aNewDomain — Robot lawyers? Don’t hold your breath.
Yes, artificial technology is rapidly improving — and true , AI will invade the legal business before you know it — but futuristic AI-infused robot lawyers aren’t going to replace legal pros anytime soon.
AI-based tools and technologies created and customized for legal work are coming for sure, though.
That’s good news. AI-enabled software can use pattern recognition and extreme machine learning algorithms to help legal pros work faster. Their capability digest vast amounts of information and interpret it can help you work smarter, too.
The time to start thinking about the first wave of AI legal tools is now. You want to manage technology before it manages you. And that’s especially the case with AI, where the biggest winners will be those lawyers who can figure out how to harness machine intelligence to develop a more automated practice ahead of everyone else.
Here’s what to expect.
Hyper-smart research tools
How soon before AI arrives? In many respects, it’s already here.
ROSS is an AI-enabled legal research platform based around IBM’s futuristic Watson technology. Just ask it a legal question, in plain English, and rather than spiting out a pile of case law and statutes for you to dig through, it answers your question precisely and in detail.
Earlier this year, it signed up its first client, Baker Hostetler. The firm will be utilizing the tech for its bankruptcy cases. And several other huge firms have jumped on that bandwagon, too. According to a test Dentons ran using ROSS early this year, such systems can also be utilized as a way of offloading some of the most simple, boring tasks associates deal with.
That means you can assign those associates more meaningful tasks that can amplify or even accelerate the important work you do.
And then there’s Beagle.
The eponymous Microsoft-based AI startup behind it is working on the same idea, but specific to contract review. Not only does the firm claim Beagle can “read your contract in seconds” and rapidly pull out all the key things you need to know about it, but execs say Beagle also can learn — over time, it figures out the sorts of things you usually look for and begins building off that information.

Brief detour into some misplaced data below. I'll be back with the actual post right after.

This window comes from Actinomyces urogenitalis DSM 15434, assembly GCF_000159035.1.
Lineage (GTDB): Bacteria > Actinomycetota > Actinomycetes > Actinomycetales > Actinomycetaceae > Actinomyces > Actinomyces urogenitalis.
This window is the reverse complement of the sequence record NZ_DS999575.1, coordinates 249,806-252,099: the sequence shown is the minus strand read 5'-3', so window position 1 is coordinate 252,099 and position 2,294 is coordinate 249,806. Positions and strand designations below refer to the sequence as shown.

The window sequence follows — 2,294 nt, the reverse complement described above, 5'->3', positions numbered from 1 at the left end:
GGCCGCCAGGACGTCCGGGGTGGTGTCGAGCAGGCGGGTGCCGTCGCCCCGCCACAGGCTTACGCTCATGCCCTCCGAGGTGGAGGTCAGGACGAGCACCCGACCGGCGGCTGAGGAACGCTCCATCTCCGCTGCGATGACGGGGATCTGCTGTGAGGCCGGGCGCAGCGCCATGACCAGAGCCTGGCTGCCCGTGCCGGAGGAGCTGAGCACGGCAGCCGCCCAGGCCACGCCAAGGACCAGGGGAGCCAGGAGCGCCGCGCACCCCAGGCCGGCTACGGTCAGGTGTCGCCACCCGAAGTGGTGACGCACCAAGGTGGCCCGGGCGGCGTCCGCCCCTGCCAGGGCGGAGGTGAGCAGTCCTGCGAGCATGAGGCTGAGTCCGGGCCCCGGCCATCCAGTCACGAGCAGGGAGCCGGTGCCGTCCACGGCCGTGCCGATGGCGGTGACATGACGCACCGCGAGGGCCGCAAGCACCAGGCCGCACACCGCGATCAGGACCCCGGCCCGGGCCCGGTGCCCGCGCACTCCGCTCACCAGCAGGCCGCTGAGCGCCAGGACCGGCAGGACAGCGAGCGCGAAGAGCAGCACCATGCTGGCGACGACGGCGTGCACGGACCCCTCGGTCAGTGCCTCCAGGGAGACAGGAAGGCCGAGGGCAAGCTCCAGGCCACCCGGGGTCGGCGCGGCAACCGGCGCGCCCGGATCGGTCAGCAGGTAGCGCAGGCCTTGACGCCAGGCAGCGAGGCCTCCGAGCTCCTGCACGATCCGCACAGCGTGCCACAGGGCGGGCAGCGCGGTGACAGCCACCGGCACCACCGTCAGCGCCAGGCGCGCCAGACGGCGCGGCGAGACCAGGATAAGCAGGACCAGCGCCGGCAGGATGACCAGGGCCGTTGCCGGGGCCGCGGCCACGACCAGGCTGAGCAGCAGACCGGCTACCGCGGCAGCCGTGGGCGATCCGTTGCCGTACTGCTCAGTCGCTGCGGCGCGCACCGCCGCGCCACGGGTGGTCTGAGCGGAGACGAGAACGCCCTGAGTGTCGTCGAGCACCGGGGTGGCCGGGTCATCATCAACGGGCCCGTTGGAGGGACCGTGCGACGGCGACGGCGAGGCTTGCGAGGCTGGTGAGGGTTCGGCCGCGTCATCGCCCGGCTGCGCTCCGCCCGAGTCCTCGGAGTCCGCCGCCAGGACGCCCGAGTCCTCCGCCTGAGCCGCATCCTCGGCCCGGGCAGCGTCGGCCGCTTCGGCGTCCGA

Beagle’s makers say small and media firms can dramatically slash the estimated $30K they spend every year dealing with contracts.
Of course, systems like ROSS or Beagle aren’t lawyer replacements, they’re just tools — tools capable of saving attorneys who use them significant time, money, hassle or all three.
Due diligence and contract review
It is used by law firms for due diligence, contract analysis, review of financial documents, review of commercial real estate documents, and more, claims the law firm Reed Smith, which has been test flying the technology, along with Extract and a third RAVN product called ACE.
Extract Direct lets legal pros teach it how to read the documents and definite what key points there are of interest. The system can be configured by the client to handle a range of document sets and clients choose the KPIs they need, that may vary depending on the project.
The law firm uses RAVN’s AI technology to improve efficiencies and consistency of review for due diligence matters within its real estate group, according to this recent press release. The technology includes both Extract and another RAVN product, ACE, its applied cognitive engine.
Expect to see many more entries designed to help lawyers meet the tight deadlines in contract review and due diligence over the next few months.
Recommind, Equivio (Microsoft), Content Analyst are just three of a growing list of vendors who are developing or licensing so-called technology-assisted review (TAR) tools for attorneys. Such a tool can be a powerful ally for e-discover which, despite digitization, remains one of the most arduous and time-consuming tasks lawyers face.